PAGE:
A recent case at Edinburgh Sheriff Court has looked again at the manner in which the prescriptive period (i.e. the time period after which a claim expires, often referred to as 'time bar') in Scotland can be interrupted.

In Macdonald -v- Clydesdale Bank plc, Sheriff Ross considered the case of a property developer who sought damages against his former lender arising from the renewal of certain loan facilities in August 2009. The pursuer's case was founded upon alleged misrepresentations made to him at that time which induced him to renew his facilities with the Bank. As a result, he claimed that he required to pay substantial charges and additional interest that he would not otherwise have paid.

The action was raised on 6 December 2016, some seven years after the alleged misrepresentation. The lender raised a plea of prescription on the basis that more than five years had elapsed since the date of the alleged misrepresentation and the contract which it was said to have induced. It was accordingly incumbent on the pursuer to show that the prescriptive period had been interrupted in some way such that the claim was not extinguished.

The defender sought to rely upon two provision of the relevant legislation. First, it was argued that any period during which a creditor was induced by words or conduct of the debtor to refrain from making a relevant claim should be discounted. Second, it was argued that where loss arose from a continuing act or default, the prescriptive period would begin only from the date when the act ceased. In relation to both arguments, the pursuer failed. The court went into useful detail in relation to the reasons why.

The Sheriff's view on written pleadings

The Sheriff makes clear at the outset of his discussion that the onus in this situation rests with the pursuer, who must show that they can bring themselves within the five year period. It was not sufficient for the Pursuer to rely upon simply attacking the defender's position. It was incumbent upon them to put forward a positive case as to why they fell within the exceptions to the rule. The sheriff levelled some criticism at the pursuers' pleadings in this regard.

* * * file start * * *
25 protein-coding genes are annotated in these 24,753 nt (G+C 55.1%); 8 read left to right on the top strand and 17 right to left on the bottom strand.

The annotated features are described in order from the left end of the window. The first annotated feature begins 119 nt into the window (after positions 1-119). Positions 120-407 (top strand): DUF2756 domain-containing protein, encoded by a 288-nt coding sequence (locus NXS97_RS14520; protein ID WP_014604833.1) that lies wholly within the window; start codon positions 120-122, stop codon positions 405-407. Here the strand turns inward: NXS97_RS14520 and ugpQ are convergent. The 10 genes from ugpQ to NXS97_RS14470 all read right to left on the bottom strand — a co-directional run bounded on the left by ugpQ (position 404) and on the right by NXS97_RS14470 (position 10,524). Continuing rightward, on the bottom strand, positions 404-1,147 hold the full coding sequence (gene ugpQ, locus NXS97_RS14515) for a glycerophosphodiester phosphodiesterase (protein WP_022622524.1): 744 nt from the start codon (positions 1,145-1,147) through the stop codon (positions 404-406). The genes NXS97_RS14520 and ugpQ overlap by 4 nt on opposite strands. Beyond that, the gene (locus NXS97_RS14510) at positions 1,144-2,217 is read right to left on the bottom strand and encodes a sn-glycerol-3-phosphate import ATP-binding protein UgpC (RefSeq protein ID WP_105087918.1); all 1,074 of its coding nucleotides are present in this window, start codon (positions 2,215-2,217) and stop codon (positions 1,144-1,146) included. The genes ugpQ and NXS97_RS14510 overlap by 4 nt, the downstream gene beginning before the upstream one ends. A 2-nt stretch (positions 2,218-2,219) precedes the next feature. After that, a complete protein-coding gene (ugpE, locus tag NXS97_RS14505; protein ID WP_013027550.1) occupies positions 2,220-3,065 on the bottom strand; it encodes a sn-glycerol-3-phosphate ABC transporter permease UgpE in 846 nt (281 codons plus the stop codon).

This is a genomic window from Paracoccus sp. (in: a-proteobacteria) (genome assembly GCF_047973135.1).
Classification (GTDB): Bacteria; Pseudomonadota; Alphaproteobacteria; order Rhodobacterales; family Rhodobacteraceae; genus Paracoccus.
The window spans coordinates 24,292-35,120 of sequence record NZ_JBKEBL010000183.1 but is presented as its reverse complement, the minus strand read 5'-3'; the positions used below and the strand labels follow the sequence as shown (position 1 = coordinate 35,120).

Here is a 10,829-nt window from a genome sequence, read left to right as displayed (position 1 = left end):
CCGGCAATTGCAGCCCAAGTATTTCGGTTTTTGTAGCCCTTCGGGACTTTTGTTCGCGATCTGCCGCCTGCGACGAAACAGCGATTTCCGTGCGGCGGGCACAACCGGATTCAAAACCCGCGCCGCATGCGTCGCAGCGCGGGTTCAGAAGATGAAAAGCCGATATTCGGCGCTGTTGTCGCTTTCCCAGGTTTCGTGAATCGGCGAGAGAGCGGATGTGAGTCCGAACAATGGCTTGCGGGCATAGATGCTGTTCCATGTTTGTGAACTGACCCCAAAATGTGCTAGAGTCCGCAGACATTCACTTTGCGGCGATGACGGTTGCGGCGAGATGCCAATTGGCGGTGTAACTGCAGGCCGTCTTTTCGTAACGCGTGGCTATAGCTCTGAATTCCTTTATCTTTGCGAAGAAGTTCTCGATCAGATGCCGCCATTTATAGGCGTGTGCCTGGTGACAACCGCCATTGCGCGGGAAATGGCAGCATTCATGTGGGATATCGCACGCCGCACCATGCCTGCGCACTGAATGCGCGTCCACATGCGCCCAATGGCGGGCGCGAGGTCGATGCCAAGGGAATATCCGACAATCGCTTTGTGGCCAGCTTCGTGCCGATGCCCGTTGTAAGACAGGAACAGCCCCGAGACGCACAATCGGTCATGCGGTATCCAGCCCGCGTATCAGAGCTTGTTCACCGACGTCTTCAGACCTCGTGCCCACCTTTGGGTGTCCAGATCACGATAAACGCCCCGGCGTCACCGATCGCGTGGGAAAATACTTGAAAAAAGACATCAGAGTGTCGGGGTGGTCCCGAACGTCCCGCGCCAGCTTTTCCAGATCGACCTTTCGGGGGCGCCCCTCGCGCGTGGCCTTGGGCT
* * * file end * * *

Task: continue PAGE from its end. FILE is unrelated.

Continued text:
The pursuer's position

Insofar as the pursuer's written pleadings set out their position on prescription, this amounted to the following:-

  1. That they had been induced to enter a contract by a misrepresentation in 2009. That misrepresentation continued to influence the pursuer, and accordingly induced the pursuer not to raise proceedings during that period, which extended to the end of the parties' relationship in 2012.
  2. That the defender could have corrected the misrepresentation at any time, but chose not to. In so choosing, the effect was that the pursuer remained unaware of his claim. This in turn meant that the pursuer was induced not to raise proceedings.
  3. That the misrepresentation represented a breach which was ongoing during the parties relationship and ended only upon termination of their relationship in 2012. The prescriptive period should accordingly run from then.

The Sheriff's decision

There was some evidence that the pursuer was aware of the claim prior to 2012, but the Sheriff did not consider that his decision required to rest on that. Instead, the court rejected the pursuer's position on prescription in all respects, without the need for evidence:-